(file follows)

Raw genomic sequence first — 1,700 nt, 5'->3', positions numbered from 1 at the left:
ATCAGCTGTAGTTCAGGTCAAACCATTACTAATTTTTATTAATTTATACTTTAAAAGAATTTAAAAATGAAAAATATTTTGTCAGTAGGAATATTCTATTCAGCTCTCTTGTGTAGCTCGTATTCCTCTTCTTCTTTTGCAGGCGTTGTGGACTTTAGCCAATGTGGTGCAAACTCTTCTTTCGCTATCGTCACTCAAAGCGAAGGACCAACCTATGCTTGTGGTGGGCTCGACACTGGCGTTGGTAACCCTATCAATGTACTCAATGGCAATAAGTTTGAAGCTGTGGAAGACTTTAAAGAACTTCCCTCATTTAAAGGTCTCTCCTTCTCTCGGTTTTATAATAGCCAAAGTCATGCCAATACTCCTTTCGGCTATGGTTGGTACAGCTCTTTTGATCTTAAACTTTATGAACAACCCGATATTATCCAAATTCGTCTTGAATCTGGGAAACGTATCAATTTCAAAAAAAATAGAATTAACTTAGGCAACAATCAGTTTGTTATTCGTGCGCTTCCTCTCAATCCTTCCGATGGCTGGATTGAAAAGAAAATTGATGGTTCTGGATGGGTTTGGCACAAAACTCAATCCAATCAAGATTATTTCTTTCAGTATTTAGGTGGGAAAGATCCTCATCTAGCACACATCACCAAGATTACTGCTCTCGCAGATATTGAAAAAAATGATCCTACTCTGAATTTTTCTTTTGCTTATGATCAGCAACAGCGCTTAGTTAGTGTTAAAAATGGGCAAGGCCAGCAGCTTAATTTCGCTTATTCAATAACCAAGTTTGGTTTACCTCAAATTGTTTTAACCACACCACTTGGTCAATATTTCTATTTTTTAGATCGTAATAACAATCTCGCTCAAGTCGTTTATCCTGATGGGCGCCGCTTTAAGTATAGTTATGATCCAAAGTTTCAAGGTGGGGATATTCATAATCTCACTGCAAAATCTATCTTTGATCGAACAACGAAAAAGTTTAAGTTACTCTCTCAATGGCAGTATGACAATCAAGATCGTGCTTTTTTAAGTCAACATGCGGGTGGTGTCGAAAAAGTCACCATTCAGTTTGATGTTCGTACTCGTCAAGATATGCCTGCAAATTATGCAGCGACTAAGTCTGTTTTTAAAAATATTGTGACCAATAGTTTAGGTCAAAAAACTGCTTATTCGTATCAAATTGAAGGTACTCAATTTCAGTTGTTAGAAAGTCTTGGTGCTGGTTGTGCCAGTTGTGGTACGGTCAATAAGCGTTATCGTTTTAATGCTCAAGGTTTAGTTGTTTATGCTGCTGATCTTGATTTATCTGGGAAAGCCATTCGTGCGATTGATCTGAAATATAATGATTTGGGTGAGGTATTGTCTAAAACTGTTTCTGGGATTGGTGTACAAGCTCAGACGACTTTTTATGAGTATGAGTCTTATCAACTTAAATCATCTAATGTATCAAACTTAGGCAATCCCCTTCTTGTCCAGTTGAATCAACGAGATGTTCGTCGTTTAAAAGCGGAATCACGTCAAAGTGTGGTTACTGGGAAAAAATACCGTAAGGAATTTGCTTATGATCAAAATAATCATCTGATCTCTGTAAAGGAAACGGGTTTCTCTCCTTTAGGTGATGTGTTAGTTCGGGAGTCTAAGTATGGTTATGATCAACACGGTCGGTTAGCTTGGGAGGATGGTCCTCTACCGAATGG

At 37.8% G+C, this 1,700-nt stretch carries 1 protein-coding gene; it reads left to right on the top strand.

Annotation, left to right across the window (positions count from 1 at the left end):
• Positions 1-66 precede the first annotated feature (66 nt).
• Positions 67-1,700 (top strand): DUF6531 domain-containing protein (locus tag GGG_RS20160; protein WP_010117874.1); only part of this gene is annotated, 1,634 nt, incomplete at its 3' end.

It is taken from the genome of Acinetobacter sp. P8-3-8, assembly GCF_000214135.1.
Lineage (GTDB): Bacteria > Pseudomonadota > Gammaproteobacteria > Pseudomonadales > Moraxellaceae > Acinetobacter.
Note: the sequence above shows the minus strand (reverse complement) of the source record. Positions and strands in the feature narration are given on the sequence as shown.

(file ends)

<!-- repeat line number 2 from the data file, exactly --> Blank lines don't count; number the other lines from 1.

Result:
ATCAGCTGTAGTTCAGGTCAAACCATTACTAATTTTTATTAATTTATACTTTAAAAGAATTTAAAAATGAAAAATATTTTGTCAGTAGGAATATTCTATTCAGCTCTCTTGTGTAGCTCGTATTCCTCTTCTTCTTTTGCAGGCGTTGTGGACTTTAGCCAATGTGGTGCAAACTCTTCTTTCGCTATCGTCACTCAAAGCGAAGGACCAACCTATGCTTGTGGTGGGCTCGACACTGGCGTTGGTAACCCTATCAATGTACTCAATGGCAATAAGTTTGAAGCTGTGGAAGACTTTAAAGAACTTCCCTCATTTAAAGGTCTCTCCTTCTCTCGGTTTTATAATAGCCAAAGTCATGCCAATACTCCTTTCGGCTATGGTTGGTACAGCTCTTTTGATCTTAAACTTTATGAACAACCCGATATTATCCAAATTCGTCTTGAATCTGGGAAACGTATCAATTTCAAAAAAAATAGAATTAACTTAGGCAACAATCAGTTTGTTATTCGTGCGCTTCCTCTCAATCCTTCCGATGGCTGGATTGAAAAGAAAATTGATGGTTCTGGATGGGTTTGGCACAAAACTCAATCCAATCAAGATTATTTCTTTCAGTATTTAGGTGGGAAAGATCCTCATCTAGCACACATCACCAAGATTACTGCTCTCGCAGATATTGAAAAAAATGATCCTACTCTGAATTTTTCTTTTGCTTATGATCAGCAACAGCGCTTAGTTAGTGTTAAAAATGGGCAAGGCCAGCAGCTTAATTTCGCTTATTCAATAACCAAGTTTGGTTTACCTCAAATTGTTTTAACCACACCACTTGGTCAATATTTCTATTTTTTAGATCGTAATAACAATCTCGCTCAAGTCGTTTATCCTGATGGGCGCCGCTTTAAGTATAGTTATGATCCAAAGTTTCAAGGTGGGGATATTCATAATCTCACTGCAAAATCTATCTTTGATCGAACAACGAAAAAGTTTAAGTTACTCTCTCAATGGCAGTATGACAATCAAGATCGTGCTTTTTTAAGTCAACATGCGGGTGGTGTCGAAAAAGTCACCATTCAGTTTGATGTTCGTACTCGTCAAGATATGCCTGCAAATTATGCAGCGACTAAGTCTGTTTTTAAAAATATTGTGACCAATAGTTTAGGTCAAAAAACTGCTTATTCGTATCAAATTGAAGGTACTCAATTTCAGTTGTTAGAAAGTCTTGGTGCTGGTTGTGCCAGTTGTGGTACGGTCAATAAGCGTTATCGTTTTAATGCTCAAGGTTTAGTTGTTTATGCTGCTGATCTTGATTTATCTGGGAAAGCCATTCGTGCGATTGATCTGAAATATAATGATTTGGGTGAGGTATTGTCTAAAACTGTTTCTGGGATTGGTGTACAAGCTCAGACGACTTTTTATGAGTATGAGTCTTATCAACTTAAATCATCTAATGTATCAAACTTAGGCAATCCCCTTCTTGTCCAGTTGAATCAACGAGATGTTCGTCGTTTAAAAGCGGAATCACGTCAAAGTGTGGTTACTGGGAAAAAATACCGTAAGGAATTTGCTTATGATCAAAATAATCATCTGATCTCTGTAAAGGAAACGGGTTTCTCTCCTTTAGGTGATGTGTTAGTTCGGGAGTCTAAGTATGGTTATGATCAACACGGTCGGTTAGCTTGGGAGGATGGTCCTCTACCGAATGG